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ScoMo needs to ‘swallow political pride’: Kevin Rudd

Lucy Dean
·4-min read
Pictured: Kevin Rudd, Scott Morrison. Images: Yahoo Finance, Getty
Kevin Rudd has weighed in on the Government's response to the Covid-19 economic destruction. Images: Yahoo Finance, Getty

Australia needs a two-pronged approach to its Covid-19 economic recovery, former prime minister Kevin Rudd has said, calling for a national infrastructure plan and stimulus strategy to revive consumer confidence.

Speaking at the Yahoo Finance All Markets Summit on Thursday, Rudd said that Australia’s first recession in 30 years requires an ‘economic narrative’ that all Australians can subscribe to, arguing that while the Government has successfully introduced a national stimulus strategy in the form of the JobSeeker, JobKeeper and Homebuilder payments, the Government also needs to focus on consumer confidence.

“One of the problems of going into recession is that it’s not just an objective fact,” Rudd said.

“One of the reasons I was so determined to avoid going into recession during the Global Financial Crisis was its impact on consumer confidence and the nation’s psychology more broadly, and I remember saying at the time that we can’t ballyhoo our way through an economic crisis.”

He said Australia successfully avoided entering recession during the GFC due to his Government’s national infrastructure strategy, which successfully boosted the nation’s psychology.

The $5.2 billion stimulus strategy incorporated payments to consumers as well as investment in medium- to long-term infrastructure projects underpinned by the National Broadband Network.

“In other words, we had a credible story to tell as one wave of economic infrastructure, as it were, cascaded into the next,” Rudd said.

“It worked not just because of what it injected objectively into the economy, but because it had a subjective impact on the nation’s psychology which brings us back to consumption.

“Therefore what I think Mr Morrison needs to do is to swallow his political pride and embrace a national infrastructure strategy because it is the essential piece of the economic narrative which for our country is missing at present.”

However, Rudd conceded that crises always appear easier to navigate in hindsight, and that during the GFC he also had no idea if the world was about to see a catastrophic banking sector collapse, a scenario that many of his own advisers had forecast at the time.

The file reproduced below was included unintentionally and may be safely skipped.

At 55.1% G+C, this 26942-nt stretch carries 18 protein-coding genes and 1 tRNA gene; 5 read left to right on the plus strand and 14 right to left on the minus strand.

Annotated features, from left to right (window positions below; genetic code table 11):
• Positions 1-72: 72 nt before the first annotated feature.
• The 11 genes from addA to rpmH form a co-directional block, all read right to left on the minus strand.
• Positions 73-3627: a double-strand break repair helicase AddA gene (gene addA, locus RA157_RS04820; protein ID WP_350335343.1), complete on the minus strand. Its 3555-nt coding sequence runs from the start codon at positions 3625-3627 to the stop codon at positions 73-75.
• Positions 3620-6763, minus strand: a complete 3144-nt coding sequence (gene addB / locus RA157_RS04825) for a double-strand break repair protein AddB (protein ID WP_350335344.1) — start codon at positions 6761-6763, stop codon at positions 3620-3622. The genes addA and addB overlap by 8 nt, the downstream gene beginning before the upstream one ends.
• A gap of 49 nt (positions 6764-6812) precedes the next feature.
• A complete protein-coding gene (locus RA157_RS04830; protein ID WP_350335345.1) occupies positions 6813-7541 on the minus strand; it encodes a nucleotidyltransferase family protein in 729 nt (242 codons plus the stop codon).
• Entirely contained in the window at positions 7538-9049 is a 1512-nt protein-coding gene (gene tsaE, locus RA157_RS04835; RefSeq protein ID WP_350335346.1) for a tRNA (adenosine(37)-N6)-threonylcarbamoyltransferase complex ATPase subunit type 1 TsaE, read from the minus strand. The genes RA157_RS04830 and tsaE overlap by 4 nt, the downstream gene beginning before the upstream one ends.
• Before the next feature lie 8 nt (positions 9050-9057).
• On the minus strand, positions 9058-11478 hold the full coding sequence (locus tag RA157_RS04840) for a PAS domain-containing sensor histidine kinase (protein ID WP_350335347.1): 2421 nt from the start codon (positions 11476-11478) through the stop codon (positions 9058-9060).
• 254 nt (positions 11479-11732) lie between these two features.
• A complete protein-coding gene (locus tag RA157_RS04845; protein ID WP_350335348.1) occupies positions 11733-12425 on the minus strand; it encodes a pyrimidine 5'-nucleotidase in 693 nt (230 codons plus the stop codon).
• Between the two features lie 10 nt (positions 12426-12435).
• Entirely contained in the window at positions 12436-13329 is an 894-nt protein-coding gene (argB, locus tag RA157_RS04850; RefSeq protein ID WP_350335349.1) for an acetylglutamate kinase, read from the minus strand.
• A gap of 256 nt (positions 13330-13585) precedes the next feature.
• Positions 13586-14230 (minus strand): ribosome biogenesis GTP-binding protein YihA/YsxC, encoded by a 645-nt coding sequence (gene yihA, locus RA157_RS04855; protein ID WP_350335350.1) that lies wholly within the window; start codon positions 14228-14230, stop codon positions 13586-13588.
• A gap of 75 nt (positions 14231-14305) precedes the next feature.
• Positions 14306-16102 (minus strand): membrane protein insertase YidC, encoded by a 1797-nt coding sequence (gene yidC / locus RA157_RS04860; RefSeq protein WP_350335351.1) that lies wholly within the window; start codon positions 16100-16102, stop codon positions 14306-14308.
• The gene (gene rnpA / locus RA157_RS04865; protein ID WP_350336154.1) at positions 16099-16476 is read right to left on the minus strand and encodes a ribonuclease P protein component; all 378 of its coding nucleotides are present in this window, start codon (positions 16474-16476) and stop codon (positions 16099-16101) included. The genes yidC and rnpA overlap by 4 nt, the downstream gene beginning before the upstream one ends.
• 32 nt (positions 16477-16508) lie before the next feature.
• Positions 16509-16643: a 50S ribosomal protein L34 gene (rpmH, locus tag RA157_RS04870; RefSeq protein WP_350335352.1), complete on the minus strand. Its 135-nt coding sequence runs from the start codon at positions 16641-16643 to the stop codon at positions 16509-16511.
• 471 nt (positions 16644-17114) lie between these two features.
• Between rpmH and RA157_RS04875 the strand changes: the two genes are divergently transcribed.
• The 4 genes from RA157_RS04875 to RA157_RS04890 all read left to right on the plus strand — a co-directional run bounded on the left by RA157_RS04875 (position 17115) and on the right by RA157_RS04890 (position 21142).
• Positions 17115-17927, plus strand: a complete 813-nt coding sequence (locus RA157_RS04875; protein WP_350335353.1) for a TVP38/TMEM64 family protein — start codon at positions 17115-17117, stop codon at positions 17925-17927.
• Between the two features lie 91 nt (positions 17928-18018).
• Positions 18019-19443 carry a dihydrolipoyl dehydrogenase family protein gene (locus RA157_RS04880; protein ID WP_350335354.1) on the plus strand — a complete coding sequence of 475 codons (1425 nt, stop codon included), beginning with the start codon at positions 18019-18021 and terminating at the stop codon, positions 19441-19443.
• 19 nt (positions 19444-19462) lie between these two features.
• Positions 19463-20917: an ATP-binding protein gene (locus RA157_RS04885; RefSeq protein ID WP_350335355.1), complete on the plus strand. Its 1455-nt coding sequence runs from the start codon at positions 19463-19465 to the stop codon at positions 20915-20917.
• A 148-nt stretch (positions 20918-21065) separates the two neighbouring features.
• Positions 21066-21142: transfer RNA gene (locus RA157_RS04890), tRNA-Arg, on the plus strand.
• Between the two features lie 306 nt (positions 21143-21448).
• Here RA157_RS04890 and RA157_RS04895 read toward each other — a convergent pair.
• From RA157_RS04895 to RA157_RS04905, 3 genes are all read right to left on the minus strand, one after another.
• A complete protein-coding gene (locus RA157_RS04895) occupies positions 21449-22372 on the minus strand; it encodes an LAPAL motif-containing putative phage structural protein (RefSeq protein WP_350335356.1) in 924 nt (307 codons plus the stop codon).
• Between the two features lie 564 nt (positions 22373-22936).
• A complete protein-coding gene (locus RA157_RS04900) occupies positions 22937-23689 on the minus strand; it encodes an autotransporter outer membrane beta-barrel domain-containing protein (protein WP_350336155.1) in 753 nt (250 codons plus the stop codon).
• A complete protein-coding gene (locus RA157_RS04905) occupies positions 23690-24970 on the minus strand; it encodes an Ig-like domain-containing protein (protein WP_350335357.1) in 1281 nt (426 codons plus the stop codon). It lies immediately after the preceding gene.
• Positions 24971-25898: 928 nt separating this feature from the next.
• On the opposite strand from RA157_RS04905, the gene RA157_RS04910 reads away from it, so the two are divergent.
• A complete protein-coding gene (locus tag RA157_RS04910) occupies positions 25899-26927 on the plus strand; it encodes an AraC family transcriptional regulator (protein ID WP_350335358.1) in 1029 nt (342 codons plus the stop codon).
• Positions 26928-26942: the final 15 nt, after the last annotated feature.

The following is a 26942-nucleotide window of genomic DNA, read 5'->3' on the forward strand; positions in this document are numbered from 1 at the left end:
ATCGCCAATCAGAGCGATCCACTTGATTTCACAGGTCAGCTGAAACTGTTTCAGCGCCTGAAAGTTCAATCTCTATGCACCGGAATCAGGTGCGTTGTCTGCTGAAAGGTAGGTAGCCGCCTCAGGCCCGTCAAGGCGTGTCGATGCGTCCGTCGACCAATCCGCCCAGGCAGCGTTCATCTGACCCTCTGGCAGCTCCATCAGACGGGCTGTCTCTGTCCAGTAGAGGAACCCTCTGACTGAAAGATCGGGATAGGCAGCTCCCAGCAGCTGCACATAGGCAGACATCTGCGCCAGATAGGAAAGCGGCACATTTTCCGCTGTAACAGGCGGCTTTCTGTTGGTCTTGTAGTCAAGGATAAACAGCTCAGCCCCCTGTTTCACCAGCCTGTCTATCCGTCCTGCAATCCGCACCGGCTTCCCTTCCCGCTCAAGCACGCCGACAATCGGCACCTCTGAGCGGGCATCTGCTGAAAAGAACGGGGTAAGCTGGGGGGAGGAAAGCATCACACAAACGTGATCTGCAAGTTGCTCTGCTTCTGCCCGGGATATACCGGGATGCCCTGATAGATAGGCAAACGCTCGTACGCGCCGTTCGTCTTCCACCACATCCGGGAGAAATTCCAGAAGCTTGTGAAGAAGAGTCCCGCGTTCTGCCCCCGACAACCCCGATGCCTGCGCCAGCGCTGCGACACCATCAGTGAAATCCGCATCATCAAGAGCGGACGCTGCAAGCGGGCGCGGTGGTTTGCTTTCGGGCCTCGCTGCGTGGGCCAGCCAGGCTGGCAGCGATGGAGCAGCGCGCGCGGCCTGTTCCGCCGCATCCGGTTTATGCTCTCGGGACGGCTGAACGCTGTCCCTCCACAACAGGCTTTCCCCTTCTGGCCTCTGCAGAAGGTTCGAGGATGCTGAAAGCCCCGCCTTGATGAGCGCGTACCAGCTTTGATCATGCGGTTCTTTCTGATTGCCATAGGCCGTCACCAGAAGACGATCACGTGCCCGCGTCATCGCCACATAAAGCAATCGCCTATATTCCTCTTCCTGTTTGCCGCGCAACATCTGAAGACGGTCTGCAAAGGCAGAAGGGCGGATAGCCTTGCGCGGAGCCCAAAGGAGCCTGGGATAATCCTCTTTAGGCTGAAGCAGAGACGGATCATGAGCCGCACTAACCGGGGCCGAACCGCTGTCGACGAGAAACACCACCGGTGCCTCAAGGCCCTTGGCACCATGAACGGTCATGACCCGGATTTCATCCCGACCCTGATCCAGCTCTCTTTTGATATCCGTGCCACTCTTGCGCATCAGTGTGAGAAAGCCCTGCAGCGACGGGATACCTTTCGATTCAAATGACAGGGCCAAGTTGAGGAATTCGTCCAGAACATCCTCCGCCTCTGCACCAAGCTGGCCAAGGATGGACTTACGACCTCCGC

While leading through that fog, Rudd said the key was to have a clear strategy for the future.

The global kingpins in the world beyond coronavirus

Looking to the future, the former Labor prime minister said Australia needs three things: to develop that comprehensive economic narrative; balance Australia’s currently turbulent relationship with China; and build a big Australia.

That includes super-charging migration and investing in climate change mitigation technologies and renewable energies, and recognising the major role technology will play in the formation of future world powers.

“We need to recognise that technology will be king, and if we’re not on the global technology revolution cusp, then we’re going to get radically left behind,” he warned, calling for greater investment in the information technology and biotechnology sectors.

“We need as a nation to be world leaders [in those technologies], and we have the brains and the capacity to do it.”

The University of Queensland is currently working to find a vaccine for Covid-19, with Rudd noting Australia’s success in life sciences research needs to be matched by the information technology sector.

“For the future, data is the new factor of production and he or she who controls data, he or she who controls the algorithms for the management of the data in the future, that he and she will very much be the global kingpins of the global economy in the future.

“That’s the contest in which we need to be fully engaged, and we’ve got the national brain power with which to do it.”

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